After a 6-1 lead slipped away from Milwaukee, Fielder's ninth-inning shot off losing pitcher Todd Wellemeyer (7-10) gave the Brewers a 7-6 lead for lights-out closer Trevor Hoffman (3-2), who had walked only 11 batters all season before issuing three in a row in the ninth. Cardinals second baseman Julio Lugo tied the game with an RBI groundout, barely beating what would have been a game-ending double play, but the Crew answered in the top of the 10th with two more runs.
Jody Gerut delivered the go-ahead run with an infield single to Lugo, who was slow to get the ball out of his glove. Braun added insurance with a double that dropped in front of left fielder Matt Holliday, who was battling the sun.
The Brewers finished 80-82, good for third place in the NL Central behind the division-champion Cardinals and the Cubs.
"The thing that jumps out at me is 80 wins, and teams were clinching stuff with 90 wins," said Hoffman, who notched the win when rookie John Axford converted his first Major League save. "Can you pick up 10 games throughout a season? A game and a half a month? That's why every pitch, every out, every inning are important."
The Brewers will need to improve the pitching in front of Hoffman to make it happen, and change is already afoot. General manager Doug Melvin announced Sunday morning that he didn't offer 2010 contracts to interim pitching coach Chris Bosio or bullpen coach Stan Kyles, and Melvin will spend much of his offseason trying to fix a pitching staff that posted the second-worst ERA in the National League.
Unlike last year, Melvin has changes to make to the lineup, too. Center fielder Mike Cameron and catcher Jason Kendall are free agents who were just as important to the Brewers off the field as on it, and shortstop J.J. Hardy expects to be traded after a five-year run with the team.
"Look, the reality is that when you're a mid- or small-market team, you have to take advantage of having guys in that pre-free agency range where you can have them at a relatively affordable rate," Braun said. "Everybody is starting to make more money. The reality is, Prince will probably only be here one or two more years.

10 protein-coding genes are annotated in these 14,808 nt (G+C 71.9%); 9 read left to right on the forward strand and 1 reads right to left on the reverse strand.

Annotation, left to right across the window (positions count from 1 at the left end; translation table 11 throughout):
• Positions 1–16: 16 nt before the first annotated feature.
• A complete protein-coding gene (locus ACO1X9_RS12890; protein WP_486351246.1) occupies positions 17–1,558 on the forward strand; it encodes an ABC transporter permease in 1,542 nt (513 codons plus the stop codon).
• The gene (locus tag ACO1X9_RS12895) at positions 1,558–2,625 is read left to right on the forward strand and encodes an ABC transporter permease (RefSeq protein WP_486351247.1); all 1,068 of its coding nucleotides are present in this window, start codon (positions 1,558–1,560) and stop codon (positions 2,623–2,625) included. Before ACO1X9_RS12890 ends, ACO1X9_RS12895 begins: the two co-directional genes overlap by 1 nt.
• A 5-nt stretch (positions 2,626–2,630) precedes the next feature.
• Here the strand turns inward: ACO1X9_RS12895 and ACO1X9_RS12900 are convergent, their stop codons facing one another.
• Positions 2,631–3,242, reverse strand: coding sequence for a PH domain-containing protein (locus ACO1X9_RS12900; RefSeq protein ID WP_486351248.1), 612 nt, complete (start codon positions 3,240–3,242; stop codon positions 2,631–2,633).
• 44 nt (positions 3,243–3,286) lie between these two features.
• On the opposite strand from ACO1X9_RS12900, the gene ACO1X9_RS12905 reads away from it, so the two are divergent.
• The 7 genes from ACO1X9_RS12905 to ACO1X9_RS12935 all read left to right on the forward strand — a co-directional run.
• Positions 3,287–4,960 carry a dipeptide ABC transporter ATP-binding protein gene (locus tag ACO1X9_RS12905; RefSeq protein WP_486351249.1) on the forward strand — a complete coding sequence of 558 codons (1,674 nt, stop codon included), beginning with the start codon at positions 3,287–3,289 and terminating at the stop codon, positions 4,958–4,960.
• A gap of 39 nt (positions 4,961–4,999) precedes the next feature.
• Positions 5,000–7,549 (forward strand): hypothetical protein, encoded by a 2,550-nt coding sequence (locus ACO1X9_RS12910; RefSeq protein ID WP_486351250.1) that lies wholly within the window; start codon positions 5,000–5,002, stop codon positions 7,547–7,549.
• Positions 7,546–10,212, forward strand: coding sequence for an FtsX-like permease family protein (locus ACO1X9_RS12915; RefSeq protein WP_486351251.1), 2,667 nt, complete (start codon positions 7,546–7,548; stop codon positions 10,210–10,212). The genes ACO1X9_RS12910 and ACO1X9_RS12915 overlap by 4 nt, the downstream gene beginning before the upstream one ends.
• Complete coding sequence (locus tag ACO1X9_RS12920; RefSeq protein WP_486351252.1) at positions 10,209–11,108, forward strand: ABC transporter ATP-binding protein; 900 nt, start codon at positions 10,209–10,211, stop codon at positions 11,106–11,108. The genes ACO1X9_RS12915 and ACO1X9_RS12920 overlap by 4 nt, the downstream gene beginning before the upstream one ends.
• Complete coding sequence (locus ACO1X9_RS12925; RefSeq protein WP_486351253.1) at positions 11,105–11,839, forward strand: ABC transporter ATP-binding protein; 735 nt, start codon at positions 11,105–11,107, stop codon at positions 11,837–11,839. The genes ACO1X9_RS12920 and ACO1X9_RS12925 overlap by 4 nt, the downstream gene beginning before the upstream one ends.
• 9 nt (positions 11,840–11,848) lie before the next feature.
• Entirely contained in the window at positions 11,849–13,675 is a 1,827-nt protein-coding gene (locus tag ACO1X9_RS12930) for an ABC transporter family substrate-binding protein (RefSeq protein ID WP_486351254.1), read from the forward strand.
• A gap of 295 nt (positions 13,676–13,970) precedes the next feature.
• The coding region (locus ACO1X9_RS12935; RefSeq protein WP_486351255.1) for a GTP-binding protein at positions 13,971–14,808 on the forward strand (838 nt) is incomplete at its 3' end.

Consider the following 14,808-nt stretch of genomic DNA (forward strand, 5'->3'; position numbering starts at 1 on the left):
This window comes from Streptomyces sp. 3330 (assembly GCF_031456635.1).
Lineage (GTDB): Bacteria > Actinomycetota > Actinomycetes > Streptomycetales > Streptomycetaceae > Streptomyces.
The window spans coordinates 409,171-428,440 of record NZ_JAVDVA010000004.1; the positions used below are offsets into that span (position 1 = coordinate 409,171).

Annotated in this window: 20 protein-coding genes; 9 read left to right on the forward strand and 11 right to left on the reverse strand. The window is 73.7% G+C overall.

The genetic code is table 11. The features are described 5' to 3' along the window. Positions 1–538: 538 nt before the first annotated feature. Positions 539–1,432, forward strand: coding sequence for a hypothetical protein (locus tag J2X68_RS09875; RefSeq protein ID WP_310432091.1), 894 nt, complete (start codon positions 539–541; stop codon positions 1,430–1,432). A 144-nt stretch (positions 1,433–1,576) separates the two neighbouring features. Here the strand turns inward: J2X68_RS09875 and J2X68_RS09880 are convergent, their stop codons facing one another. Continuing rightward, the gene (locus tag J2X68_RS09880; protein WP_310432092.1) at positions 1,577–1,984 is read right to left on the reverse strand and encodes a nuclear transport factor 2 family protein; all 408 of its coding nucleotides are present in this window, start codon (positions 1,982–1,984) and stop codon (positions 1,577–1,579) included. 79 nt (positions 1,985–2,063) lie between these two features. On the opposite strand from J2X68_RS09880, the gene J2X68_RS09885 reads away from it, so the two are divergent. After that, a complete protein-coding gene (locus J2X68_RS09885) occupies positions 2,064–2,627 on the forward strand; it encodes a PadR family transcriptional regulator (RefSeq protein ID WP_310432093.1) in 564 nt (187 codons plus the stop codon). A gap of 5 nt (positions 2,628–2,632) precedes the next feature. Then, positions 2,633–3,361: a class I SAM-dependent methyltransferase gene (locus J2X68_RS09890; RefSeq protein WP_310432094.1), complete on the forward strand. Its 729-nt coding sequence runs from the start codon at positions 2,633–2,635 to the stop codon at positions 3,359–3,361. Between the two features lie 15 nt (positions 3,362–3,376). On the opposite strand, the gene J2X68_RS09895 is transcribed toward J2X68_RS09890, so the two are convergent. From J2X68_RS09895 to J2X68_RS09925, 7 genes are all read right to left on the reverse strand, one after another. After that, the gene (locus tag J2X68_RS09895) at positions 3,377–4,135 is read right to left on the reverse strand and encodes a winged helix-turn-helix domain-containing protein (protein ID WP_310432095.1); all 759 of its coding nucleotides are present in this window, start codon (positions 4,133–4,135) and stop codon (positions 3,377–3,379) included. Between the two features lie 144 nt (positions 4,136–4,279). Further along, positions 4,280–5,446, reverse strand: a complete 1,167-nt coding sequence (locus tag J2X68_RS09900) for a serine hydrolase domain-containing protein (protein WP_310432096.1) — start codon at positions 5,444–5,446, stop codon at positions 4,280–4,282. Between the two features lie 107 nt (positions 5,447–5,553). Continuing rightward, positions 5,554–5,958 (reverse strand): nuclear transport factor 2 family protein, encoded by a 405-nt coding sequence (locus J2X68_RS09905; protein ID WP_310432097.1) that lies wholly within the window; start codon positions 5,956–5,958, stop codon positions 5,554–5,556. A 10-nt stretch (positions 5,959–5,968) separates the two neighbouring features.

"It's a small window for us to win. We're not the Yankees or the Red Sox, where you can have a $200 million payroll. ... You have to take advantage of that window and win while guys are affordable. That's why you have to go for it every chance you get. You go all-in, that's my opinion. The goal shouldn't be to make the playoffs, it should be to win the World Series. You saw how much getting to the playoffs meant to the city of Milwaukee [in 2008], and I can only imagine what it would be like to win a World Series.
"To me, that has to be the goal, and the reality is they have to go for it in the next year or two, because at that point everybody will be free agents and too expensive to keep."
The Brewers will watch this year's World Series on television, but at least they ended their season on a high note on a milestone-filled Sunday afternoon:
Jeff Suppan made a courtesy start on short rest -- allowing a run on two hits in two innings -- for his 11th consecutive 30-start season. The only active pitcher with a longer streak is Livan Hernandez, who has made 30 starts in 12 straight seasons.
Casey McGehee singled in the second inning to push his season batting average back over .300, to .301. He was lifted in the bottom of the frame in favor of Mat Gamel to avoid falling back below, and said he appreciated the gesture from manager Ken Macha.
Braun, who on Saturday became the fourth Milwaukee player to reach the 200-hit plateau, became the third Brewers player to lead his league in hits and the first since Paul Molitor led the American League in 1991.
Fielder ran his franchise-record RBI total to 141 and his franchise-record walks total to 110, and his 46 homers were the second-most in a season in Brewers history to Fielder's own 50-homer 2007. He's the first Milwaukee player to lead the league in RBIs since Cecil Cooper tied Boston's Jim Rice for the AL crown in 1983.
"It's a cool way to end it," said Fielder, who was denied a chance for the outright RBI title and a chance to finish with a .300 average when he was intentionally walked in the 10th. "It's great on a personal level, but it's about winning, and hopefully I'll be able to do well next year and we'll win. Hopefully, next year we'll have a better season as a whole."
It's Melvin's job to build the Brewers better for 2010. He will spend the winter trying to bolster the pitching staff.
"We still have a lot of good players on this team, and I think we know where we have to try to get a boost," Melvin said. "It won't be easy."